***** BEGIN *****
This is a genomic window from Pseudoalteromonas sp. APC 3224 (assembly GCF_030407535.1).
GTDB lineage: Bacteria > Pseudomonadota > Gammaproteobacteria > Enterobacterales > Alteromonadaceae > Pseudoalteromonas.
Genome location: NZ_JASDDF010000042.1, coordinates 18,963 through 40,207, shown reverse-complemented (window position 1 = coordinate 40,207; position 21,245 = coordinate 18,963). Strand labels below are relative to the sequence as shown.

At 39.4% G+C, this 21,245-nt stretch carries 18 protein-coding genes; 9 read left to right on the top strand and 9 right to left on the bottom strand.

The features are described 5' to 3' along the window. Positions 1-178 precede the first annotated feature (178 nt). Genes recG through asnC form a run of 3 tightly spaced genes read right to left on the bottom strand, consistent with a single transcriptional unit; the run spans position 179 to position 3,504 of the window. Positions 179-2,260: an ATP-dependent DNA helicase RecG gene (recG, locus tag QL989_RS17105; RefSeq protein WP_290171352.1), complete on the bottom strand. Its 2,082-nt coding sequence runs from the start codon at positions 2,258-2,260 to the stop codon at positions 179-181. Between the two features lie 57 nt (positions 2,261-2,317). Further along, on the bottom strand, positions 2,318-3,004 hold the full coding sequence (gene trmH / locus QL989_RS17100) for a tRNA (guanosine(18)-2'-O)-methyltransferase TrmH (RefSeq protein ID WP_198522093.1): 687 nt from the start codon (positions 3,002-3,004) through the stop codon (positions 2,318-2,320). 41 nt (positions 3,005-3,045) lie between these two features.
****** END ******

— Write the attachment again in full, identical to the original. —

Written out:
This is a genomic window from Pseudoalteromonas sp. APC 3224 (assembly GCF_030407535.1).
GTDB lineage: Bacteria > Pseudomonadota > Gammaproteobacteria > Enterobacterales > Alteromonadaceae > Pseudoalteromonas.
Genome location: NZ_JASDDF010000042.1, coordinates 18,963 through 40,207, shown reverse-complemented (window position 1 = coordinate 40,207; position 21,245 = coordinate 18,963). Strand labels below are relative to the sequence as shown.

At 39.4% G+C, this 21,245-nt stretch carries 18 protein-coding genes; 9 read left to right on the top strand and 9 right to left on the bottom strand.

The features are described 5' to 3' along the window. Positions 1-178 precede the first annotated feature (178 nt). Genes recG through asnC form a run of 3 tightly spaced genes read right to left on the bottom strand, consistent with a single transcriptional unit; the run spans position 179 to position 3,504 of the window. Positions 179-2,260: an ATP-dependent DNA helicase RecG gene (recG, locus tag QL989_RS17105; RefSeq protein WP_290171352.1), complete on the bottom strand. Its 2,082-nt coding sequence runs from the start codon at positions 2,258-2,260 to the stop codon at positions 179-181. Between the two features lie 57 nt (positions 2,261-2,317). Further along, on the bottom strand, positions 2,318-3,004 hold the full coding sequence (gene trmH / locus QL989_RS17100) for a tRNA (guanosine(18)-2'-O)-methyltransferase TrmH (RefSeq protein ID WP_198522093.1): 687 nt from the start codon (positions 3,002-3,004) through the stop codon (positions 2,318-2,320). 41 nt (positions 3,005-3,045) lie between these two features.